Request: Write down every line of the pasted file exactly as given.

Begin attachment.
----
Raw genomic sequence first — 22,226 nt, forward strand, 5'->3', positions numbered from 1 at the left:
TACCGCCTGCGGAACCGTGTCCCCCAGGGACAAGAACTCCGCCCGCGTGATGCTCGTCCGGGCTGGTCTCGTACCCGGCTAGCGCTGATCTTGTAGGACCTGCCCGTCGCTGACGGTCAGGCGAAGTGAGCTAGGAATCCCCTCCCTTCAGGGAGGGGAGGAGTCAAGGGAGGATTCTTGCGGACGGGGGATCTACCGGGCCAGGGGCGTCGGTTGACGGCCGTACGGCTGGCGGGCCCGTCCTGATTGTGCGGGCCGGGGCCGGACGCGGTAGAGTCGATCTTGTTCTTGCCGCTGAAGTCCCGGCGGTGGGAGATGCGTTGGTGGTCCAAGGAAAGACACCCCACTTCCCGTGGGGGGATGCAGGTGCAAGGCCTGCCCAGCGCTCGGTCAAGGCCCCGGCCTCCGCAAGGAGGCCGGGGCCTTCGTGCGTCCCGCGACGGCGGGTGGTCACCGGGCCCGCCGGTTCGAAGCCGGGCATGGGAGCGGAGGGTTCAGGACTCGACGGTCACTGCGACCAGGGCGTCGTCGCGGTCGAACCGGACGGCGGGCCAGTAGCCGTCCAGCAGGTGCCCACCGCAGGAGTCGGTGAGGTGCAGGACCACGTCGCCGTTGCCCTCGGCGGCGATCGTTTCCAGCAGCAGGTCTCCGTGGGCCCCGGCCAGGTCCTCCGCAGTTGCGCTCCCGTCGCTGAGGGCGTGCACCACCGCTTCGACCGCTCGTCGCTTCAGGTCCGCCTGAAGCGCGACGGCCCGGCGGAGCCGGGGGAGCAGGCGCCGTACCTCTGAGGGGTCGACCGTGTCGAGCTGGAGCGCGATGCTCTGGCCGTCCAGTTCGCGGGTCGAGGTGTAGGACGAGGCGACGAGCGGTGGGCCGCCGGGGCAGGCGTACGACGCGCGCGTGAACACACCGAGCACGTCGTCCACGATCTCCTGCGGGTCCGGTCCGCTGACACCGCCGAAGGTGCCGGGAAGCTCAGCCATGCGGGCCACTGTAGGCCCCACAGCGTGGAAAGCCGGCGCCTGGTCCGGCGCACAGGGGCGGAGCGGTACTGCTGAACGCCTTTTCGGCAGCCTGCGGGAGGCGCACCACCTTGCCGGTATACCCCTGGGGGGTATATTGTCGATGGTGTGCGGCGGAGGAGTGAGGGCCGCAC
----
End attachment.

Raw genomic sequence first — 22,226 nt, forward strand, 5'->3', positions numbered from 1 at the left:
TACCGCCTGCGGAACCGTGTCCCCCAGGGACAAGAACTCCGCCCGCGTGATGCTCGTCCGGGCTGGTCTCGTACCCGGCTAGCGCTGATCTTGTAGGACCTGCCCGTCGCTGACGGTCAGGCGAAGTGAGCTAGGAATCCCCTCCCTTCAGGGAGGGGAGGAGTCAAGGGAGGATTCTTGCGGACGGGGGATCTACCGGGCCAGGGGCGTCGGTTGACGGCCGTACGGCTGGCGGGCCCGTCCTGATTGTGCGGGCCGGGGCCGGACGCGGTAGAGTCGATCTTGTTCTTGCCGCTGAAGTCCCGGCGGTGGGAGATGCGTTGGTGGTCCAAGGAAAGACACCCCACTTCCCGTGGGGGGATGCAGGTGCAAGGCCTGCCCAGCGCTCGGTCAAGGCCCCGGCCTCCGCAAGGAGGCCGGGGCCTTCGTGCGTCCCGCGACGGCGGGTGGTCACCGGGCCCGCCGGTTCGAAGCCGGGCATGGGAGCGGAGGGTTCAGGACTCGACGGTCACTGCGACCAGGGCGTCGTCGCGGTCGAACCGGACGGCGGGCCAGTAGCCGTCCAGCAGGTGCCCACCGCAGGAGTCGGTGAGGTGCAGGACCACGTCGCCGTTGCCCTCGGCGGCGATCGTTTCCAGCAGCAGGTCTCCGTGGGCCCCGGCCAGGTCCTCCGCAGTTGCGCTCCCGTCGCTGAGGGCGTGCACCACCGCTTCGACCGCTCGTCGCTTCAGGTCCGCCTGAAGCGCGACGGCCCGGCGGAGCCGGGGGAGCAGGCGCCGTACCTCTGAGGGGTCGACCGTGTCGAGCTGGAGCGCGATGCTCTGGCCGTCCAGTTCGCGGGTCGAGGTGTAGGACGAGGCGACGAGCGGTGGGCCGCCGGGGCAGGCGTACGACGCGCGCGTGAACACACCGAGCACGTCGTCCACGATCTCCTGCGGGTCCGGTCCGCTGACACCGCCGAAGGTGCCGGGAAGCTCAGCCATGCGGGCCACTGTAGGCCCCACAGCGTGGAAAGCCGGCGCCTGGTCCGGCGCACAGGGGCGGAGCGGTACTGCTGAACGCCTTTTCGGCAGCCTGCGGGAGGCGCACCACCTTGCCGGTATACCCCTGGGGGGTATATTGTCGATGGTGTGCGGCGGAGGAGTGAGGGCCGCAC